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Letter response
Response to Dr Bolland's eLetter: Strontium and cardiovascular events
  1. Jean Yves Reginster
  1. Correspondence to Professor Jean Yves Reginster, Department of Public Health Sciences, Bone and Cartilage Metabolism Unit, State University of Liège, CHU Centre Ville +9, 45 Quai Godefroid Kurth, Liège 4020, Belgium; jyreginster{at}ulg.ac.be

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The work carried out by the authors on calcium and the cardiovascular risk is of primary importance.1 We thank the authors for questions and comments on the Strontium ranelate Efficacy in Knee OsteoarthrItis trIAl (SEKOIA) study, safety being a primary concern for us.2

The number of emergent adverse events reported in the SEKOIA study was similar in the three treatment groups: 85.8%, 87.9% and 86.5% in the SrRan 1g, SrRan 2g and placebo groups, as well as the number of serious emergent adverse events: 17.0%, 16.5% and 17.4%, respectively. The adverse reactions considered by the investigators as related to the study drug were similar to those reported in osteoporotic patients: diarrhoea (3.3%, 6.6% and 2.7%, respectively), nausea (2.0%, 2.7% and 1.8%, respectively), and headache (1.6% in each SrRan group and 0.7% in the placebo group). Regarding cutaneous safety, 16.3% of the patients reported skin disorders in the SrRan 2g group compared to 12.4% and 12.2% in the SrRan 1g group and in the placebo group, respectively, which is in line with the incidence of skin reactions in osteoporotic patients. No cases of drug reaction with eosinophilia and systemic symptoms (DRESS), Stevens-Johnson syndrome (SJS) or toxic epidermal necrolysis (TEN) were reported.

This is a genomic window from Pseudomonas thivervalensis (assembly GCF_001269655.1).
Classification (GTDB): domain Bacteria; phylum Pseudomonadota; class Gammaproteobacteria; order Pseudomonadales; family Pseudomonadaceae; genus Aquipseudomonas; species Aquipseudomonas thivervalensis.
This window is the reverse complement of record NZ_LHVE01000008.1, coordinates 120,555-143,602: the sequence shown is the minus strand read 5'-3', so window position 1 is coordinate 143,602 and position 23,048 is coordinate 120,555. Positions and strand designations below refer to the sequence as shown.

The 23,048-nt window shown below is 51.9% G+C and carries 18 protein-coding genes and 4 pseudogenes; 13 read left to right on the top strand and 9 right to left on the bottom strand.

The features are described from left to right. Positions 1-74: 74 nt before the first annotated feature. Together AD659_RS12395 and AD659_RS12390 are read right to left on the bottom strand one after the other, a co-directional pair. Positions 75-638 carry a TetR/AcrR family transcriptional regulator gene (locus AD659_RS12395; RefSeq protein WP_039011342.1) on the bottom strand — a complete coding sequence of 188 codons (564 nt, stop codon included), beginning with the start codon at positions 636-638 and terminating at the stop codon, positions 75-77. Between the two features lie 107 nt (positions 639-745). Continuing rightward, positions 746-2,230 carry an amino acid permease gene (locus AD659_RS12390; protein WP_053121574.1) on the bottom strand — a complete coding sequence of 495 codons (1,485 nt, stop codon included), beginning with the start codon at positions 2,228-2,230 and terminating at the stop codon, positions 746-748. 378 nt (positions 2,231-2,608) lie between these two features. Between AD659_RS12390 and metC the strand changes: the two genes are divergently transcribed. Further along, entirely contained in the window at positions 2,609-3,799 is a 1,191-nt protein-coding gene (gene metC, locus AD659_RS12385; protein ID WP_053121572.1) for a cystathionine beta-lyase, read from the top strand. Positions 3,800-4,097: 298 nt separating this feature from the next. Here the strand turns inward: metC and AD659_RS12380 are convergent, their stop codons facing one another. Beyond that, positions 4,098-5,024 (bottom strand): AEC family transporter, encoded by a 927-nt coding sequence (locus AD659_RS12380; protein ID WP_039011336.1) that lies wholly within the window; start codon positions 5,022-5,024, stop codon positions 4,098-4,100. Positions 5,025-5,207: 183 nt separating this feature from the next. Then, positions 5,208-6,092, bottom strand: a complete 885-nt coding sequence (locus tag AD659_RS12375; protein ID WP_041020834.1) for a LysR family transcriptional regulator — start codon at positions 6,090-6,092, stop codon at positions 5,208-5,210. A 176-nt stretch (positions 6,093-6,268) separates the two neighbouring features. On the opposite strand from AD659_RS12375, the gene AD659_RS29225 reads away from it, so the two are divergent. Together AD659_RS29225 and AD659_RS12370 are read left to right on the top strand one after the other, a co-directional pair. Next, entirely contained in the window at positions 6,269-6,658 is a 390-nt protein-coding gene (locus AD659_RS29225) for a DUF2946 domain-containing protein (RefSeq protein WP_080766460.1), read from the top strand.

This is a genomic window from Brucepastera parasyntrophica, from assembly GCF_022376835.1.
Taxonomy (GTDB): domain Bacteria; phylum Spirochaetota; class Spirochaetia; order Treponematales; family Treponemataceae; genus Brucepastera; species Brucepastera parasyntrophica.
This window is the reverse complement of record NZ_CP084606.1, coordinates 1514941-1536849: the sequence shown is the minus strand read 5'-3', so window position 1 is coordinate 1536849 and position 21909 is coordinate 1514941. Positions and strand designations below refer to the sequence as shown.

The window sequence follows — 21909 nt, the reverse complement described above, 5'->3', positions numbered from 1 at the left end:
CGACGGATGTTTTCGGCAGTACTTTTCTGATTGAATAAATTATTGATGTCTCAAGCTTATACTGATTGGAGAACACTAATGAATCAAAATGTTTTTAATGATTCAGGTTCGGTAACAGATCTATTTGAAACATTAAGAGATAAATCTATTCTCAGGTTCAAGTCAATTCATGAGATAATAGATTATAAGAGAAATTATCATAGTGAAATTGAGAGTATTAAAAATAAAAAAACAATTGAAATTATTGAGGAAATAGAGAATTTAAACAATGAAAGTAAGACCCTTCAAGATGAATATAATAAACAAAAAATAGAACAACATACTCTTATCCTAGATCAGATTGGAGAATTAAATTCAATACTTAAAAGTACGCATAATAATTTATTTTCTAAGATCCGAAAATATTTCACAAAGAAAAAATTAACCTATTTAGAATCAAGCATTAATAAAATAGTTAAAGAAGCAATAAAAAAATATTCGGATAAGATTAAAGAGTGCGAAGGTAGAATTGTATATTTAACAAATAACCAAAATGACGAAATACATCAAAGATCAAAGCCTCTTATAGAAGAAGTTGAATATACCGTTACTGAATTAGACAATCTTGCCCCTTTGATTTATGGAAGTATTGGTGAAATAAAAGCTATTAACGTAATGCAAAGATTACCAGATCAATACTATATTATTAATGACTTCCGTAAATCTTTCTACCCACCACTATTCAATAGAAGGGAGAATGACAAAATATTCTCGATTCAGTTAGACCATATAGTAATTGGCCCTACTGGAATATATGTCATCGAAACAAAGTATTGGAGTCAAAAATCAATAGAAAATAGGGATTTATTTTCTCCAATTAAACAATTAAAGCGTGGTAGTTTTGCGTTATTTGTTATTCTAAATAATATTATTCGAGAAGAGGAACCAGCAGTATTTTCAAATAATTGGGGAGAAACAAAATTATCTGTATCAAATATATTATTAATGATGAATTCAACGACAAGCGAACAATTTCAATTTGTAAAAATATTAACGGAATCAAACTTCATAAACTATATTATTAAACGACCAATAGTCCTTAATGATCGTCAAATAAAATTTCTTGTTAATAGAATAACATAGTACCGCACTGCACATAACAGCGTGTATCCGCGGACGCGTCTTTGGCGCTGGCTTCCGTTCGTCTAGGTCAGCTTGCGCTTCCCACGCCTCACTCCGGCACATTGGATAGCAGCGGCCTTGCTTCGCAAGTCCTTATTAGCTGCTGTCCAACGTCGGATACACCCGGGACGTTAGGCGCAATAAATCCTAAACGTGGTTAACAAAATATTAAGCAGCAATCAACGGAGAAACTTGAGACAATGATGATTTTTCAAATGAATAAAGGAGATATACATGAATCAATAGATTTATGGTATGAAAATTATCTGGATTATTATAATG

When specifically focusing on cardiac safety, a similar incidence of cardiac events was reported in the three treatment groups: 5.5%, 5.7% and 5.8%, respectively. Five cases of serious myocardial infarction were reported in the 2g group while 1 case was reported in the SrRan 1g group and in the placebo group. All events occurred in patients with major cardiovascular risk factors or comorbidities. All patients were suffering from hypertension from several years, and all but one were overweight or obese. Among the patients treated with strontium ranelate, all presented additional risk factors, such as hypercholesterolaemia, diabetes, or previous or family myocardial ischaemia. Based on this small number of events and on the presence of numerous comorbidities, it seemed difficult at the time of the results to formally conclude a higher risk of myocardial infarction (MI) with SrRan. These results were then submitted to the European Medicine Agency and were part of the routine benefit-risk assessment of the strontium ranelate. When applying, a posteriori, the newly defined contraindications of the European Medicine Agency to the SEKOIA population (ie, when excluding patients with pathology at baseline corresponding to the newly defined contraindications: uncontrolled hypertension, thromboembolic events including deep vein thrombosis and pulmonary embolism, ischaemic heart disease, peripheral arterial disease and/or cerebrovascular disease), the number of MIs become comparable between the three treatment groups: one event in the SrRan 1g group, two in the SrRan 2g group and one in the placebo group, demonstrating that the contraindications are effective to minimise the cardiac risk in this population of osteoarthritis patients.

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Footnotes

  • Competing interests None.

  • Provenance and peer review Commissioned; internally peer reviewed.

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    Mark J Bolland Andrew Grey